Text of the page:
• June 26, 2009

    Q&A With Gibson Dunn's Jeffrey Dintzer

    The latest wave of recently decided U.S. Supreme Court cases have reinforced a long-held view that CERCLA should be updated so that it is clearer and, as a result, more predictable, says Jeffrey D. Dintzer, co-chair of Gibson Dunn & Crutcher LLP's environmental litigation & mass tort practice group.

  • June 15, 2009

    Q&A With Debevoise & Plimpton's Sarah Fitts

    The stimulus package, along with other legislation relating to energy infrastructure, cap-and-trade, and research and development, and the new priorities of the U.S. Department of Energy, will trigger substantial investment in projects and opportunities similar to the early Internet days, says Sarah Fitts, co-chair of Debevoise & Plimpton LLP's energy & natural resources practice group.

  • May 27, 2009

    Q&A With Hunton & Williams' F. William Brownell

    Environmental law has become so extensive and complex that regulations, like enabling legislation, may be written without necessary precision in order to defer tough decisions. We need greater clarity in how environmental regulations are written, interpreted and enforced, says F. William Brownell, chair of Hunton & Williams LLP's environmental practice group.

  • May 22, 2009

    Wis. Residents Hit Ethanol Plant With CAA Claims

    A group of Wisconsinites has sued the companies that run a milling and ethanol plant in Cambria, Wis., over alleged pollution and violations of the Clean Air Act at the site, which the group argues has had an adverse impact on town residents.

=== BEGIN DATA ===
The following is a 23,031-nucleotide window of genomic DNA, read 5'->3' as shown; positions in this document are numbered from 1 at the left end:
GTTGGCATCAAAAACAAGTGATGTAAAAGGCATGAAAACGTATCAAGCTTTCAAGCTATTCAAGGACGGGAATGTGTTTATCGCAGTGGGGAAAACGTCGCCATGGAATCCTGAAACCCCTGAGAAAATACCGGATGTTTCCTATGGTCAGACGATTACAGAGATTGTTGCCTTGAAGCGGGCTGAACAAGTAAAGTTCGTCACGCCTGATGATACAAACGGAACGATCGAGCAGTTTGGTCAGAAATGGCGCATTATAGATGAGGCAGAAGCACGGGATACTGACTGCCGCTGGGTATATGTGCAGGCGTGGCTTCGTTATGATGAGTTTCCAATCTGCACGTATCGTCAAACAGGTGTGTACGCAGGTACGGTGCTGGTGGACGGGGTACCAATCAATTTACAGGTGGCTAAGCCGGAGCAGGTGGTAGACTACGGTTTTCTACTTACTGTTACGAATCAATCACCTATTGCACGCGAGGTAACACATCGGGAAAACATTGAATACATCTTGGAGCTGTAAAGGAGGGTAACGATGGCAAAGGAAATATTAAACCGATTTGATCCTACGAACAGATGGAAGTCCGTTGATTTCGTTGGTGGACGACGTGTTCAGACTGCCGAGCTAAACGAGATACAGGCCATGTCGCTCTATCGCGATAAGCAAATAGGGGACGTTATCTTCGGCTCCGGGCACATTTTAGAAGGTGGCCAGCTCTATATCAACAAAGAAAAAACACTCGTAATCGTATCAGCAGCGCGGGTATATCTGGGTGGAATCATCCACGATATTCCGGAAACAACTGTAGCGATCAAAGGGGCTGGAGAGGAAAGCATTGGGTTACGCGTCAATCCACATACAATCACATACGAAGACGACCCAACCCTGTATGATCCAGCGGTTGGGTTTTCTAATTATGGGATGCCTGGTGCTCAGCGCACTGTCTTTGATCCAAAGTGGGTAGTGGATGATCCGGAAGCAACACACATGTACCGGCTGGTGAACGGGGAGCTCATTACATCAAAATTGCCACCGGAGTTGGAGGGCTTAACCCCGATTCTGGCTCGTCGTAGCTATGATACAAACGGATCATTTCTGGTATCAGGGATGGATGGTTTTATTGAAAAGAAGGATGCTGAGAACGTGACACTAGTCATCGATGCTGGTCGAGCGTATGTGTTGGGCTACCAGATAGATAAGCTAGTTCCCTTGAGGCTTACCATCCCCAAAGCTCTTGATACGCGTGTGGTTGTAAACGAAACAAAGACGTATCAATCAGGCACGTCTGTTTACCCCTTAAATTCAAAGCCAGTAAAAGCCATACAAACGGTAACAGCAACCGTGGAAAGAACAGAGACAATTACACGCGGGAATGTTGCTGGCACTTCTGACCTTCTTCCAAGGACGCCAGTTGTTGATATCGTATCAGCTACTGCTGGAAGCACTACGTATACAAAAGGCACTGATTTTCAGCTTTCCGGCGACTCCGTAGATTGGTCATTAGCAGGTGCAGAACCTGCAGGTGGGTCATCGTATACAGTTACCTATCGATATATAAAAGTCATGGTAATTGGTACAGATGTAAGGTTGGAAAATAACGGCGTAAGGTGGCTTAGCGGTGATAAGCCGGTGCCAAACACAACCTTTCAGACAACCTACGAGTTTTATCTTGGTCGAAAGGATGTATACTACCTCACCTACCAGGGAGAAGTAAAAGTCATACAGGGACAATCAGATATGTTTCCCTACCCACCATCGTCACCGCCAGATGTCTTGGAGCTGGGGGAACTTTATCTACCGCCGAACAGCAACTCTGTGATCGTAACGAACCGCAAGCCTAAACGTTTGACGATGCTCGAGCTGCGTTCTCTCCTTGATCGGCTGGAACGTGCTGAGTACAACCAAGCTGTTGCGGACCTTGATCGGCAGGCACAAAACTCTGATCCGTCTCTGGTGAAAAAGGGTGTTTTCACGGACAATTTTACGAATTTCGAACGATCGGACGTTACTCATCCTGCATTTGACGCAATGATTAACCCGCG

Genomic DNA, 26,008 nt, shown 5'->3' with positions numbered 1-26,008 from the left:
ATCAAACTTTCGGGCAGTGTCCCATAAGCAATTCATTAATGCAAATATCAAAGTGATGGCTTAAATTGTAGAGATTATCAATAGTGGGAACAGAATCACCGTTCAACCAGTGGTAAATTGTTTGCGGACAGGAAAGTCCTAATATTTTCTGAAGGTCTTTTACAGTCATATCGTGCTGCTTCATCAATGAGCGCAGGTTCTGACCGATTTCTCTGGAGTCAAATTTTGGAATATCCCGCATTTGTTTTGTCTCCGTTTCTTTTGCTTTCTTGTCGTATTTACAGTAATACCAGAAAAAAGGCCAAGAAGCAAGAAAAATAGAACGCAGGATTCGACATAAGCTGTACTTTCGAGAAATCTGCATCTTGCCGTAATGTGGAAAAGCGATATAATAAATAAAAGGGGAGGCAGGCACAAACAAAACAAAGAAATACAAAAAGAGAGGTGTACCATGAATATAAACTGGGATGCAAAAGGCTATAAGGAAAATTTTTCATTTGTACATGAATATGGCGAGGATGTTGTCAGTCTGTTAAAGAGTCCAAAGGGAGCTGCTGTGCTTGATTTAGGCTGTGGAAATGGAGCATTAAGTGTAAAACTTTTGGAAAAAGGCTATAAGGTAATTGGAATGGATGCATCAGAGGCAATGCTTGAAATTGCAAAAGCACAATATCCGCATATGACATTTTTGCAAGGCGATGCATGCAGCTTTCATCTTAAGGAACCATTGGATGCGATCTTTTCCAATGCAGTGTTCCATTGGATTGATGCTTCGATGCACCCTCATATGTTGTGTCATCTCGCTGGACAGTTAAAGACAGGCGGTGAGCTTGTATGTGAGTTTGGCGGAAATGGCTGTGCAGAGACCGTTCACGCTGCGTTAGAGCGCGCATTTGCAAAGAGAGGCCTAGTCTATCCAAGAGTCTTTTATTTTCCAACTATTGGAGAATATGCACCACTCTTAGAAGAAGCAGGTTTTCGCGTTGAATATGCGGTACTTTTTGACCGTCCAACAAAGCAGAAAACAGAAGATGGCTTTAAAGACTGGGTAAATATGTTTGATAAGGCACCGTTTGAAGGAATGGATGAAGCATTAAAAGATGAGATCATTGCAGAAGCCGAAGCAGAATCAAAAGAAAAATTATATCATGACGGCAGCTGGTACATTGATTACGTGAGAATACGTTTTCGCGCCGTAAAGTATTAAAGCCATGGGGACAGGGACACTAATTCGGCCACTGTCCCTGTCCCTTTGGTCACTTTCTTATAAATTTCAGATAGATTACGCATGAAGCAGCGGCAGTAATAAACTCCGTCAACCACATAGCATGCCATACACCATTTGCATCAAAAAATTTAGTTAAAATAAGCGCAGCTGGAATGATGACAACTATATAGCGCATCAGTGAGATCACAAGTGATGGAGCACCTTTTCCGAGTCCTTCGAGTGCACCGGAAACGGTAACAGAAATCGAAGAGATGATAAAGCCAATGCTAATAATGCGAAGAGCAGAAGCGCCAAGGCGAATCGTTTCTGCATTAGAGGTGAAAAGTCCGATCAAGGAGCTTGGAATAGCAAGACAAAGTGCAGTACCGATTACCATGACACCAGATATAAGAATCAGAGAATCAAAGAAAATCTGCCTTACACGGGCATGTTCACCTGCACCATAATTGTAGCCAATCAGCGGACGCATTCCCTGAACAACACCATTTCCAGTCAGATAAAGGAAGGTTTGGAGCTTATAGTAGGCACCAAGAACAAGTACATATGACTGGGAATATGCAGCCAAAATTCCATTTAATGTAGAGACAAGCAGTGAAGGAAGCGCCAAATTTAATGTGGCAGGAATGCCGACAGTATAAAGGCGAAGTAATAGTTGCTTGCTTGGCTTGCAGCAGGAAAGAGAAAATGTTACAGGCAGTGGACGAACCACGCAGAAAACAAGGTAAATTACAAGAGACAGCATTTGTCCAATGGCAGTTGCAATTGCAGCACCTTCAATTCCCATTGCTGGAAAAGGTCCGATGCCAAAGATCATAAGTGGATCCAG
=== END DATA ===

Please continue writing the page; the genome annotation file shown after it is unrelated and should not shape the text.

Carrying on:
• May 22, 2009

    Wash., Tribes, Feds Settle Suit With Oil Waste Co.

    A slew of plaintiffs including Washington state and two Indian tribes have asked a judge to approve a deal settling charges that the operator of an oil waste reclamation facility polluted a bay that the U.S. has spent $2.9 million analyzing for environmental damage.

  • May 22, 2009

    Broad Climate Bill Clears House Energy Committee

    After a contentious four-day markup session, U.S. House of Representatives Energy and Commerce Committee chairman Henry Waxman, D-Calif., has scored the first victory for his massive climate change bill, co-sponsored by Rep. Ed Markey, D-Mass., clinching first-ever House committee approval for a bill to regulate carbon dioxide.

  • May 21, 2009

    AIG Units Seek To Toss Suit Over Oil Plant Cleanup

    Several subsidiaries of American International Group Inc. have asked a federal judge to throw out a lawsuit by Petroleum Products Inc. and Bulk Plants LLC seeking to recover remediation expenses they incurred after discovering that the soil and groundwater at their property had been contaminated.

  • May 22, 2009

    US Joins Tronox Suit Against Former Parent

    The U.S. government has accused Kerr-McGee Corp. and its successor Anadarko Petroleum Corp. of fraudulently avoiding hundreds of millions in environmental liabilities by dumping them on Tronox Inc. before spinning it off in 2006, joining a lawsuit Tronox filed earlier this month.

  • May 21, 2009

    Defense In Green Patent Fight Gets Shot Down

    A green parts-cleaning company has won a skirmish in its long-running patent spat with a rival, as a federal judge tossed the defendants' enablement defense in a case over a bioremediation invention after their own expert sunk their arguments.

  • May 21, 2009

    Asbestos Plaintiffs Argue For Standing V. St. Louis

    A citizens group alleging the city of St. Louis exposed the public to asbestos contamination has disputed the city's contention that the group lacks standing to sue because it hasn't shown that future asbestos violations are imminent.